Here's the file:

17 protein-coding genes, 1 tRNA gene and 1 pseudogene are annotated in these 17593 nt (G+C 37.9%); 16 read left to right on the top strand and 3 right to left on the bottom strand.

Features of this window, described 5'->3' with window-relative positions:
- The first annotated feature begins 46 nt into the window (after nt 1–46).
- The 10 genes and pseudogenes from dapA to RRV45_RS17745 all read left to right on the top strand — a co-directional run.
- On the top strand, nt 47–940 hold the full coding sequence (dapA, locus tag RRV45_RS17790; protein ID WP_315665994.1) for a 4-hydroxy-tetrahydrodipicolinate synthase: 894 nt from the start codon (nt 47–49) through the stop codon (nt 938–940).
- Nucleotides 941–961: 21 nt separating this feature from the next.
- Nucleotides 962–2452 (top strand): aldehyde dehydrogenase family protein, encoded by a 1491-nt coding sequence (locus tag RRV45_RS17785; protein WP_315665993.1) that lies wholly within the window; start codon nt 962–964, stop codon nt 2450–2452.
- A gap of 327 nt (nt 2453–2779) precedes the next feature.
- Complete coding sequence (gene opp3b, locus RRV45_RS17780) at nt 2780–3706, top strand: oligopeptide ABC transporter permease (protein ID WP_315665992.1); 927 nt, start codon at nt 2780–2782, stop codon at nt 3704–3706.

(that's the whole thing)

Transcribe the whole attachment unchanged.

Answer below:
17 protein-coding genes, 1 tRNA gene and 1 pseudogene are annotated in these 17593 nt (G+C 37.9%); 16 read left to right on the top strand and 3 right to left on the bottom strand.

Features of this window, described 5'->3' with window-relative positions:
- The first annotated feature begins 46 nt into the window (after nt 1–46).
- The 10 genes and pseudogenes from dapA to RRV45_RS17745 all read left to right on the top strand — a co-directional run.
- On the top strand, nt 47–940 hold the full coding sequence (dapA, locus tag RRV45_RS17790; protein ID WP_315665994.1) for a 4-hydroxy-tetrahydrodipicolinate synthase: 894 nt from the start codon (nt 47–49) through the stop codon (nt 938–940).
- Nucleotides 941–961: 21 nt separating this feature from the next.
- Nucleotides 962–2452 (top strand): aldehyde dehydrogenase family protein, encoded by a 1491-nt coding sequence (locus tag RRV45_RS17785; protein WP_315665993.1) that lies wholly within the window; start codon nt 962–964, stop codon nt 2450–2452.
- A gap of 327 nt (nt 2453–2779) precedes the next feature.
- Complete coding sequence (gene opp3b, locus RRV45_RS17780) at nt 2780–3706, top strand: oligopeptide ABC transporter permease (protein ID WP_315665992.1); 927 nt, start codon at nt 2780–2782, stop codon at nt 3704–3706.